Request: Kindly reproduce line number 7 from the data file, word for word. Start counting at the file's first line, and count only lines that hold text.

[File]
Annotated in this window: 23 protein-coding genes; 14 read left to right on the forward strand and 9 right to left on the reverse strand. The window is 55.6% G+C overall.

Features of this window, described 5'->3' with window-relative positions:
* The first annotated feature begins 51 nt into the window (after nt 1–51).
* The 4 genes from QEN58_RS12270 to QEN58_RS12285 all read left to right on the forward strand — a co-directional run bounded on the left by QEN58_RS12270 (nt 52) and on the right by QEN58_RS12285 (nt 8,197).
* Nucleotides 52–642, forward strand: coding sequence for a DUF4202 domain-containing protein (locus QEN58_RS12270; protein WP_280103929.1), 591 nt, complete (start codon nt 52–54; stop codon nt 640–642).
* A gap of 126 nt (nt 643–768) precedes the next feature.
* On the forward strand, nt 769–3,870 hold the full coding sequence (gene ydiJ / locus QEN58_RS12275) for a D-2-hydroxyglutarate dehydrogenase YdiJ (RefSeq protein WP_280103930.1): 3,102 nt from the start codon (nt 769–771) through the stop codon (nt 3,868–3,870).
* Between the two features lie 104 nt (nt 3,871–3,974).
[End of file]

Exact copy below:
* On the forward strand, nt 769–3,870 hold the full coding sequence (gene ydiJ / locus QEN58_RS12275) for a D-2-hydroxyglutarate dehydrogenase YdiJ (RefSeq protein WP_280103930.1): 3,102 nt from the start codon (nt 769–771) through the stop codon (nt 3,868–3,870).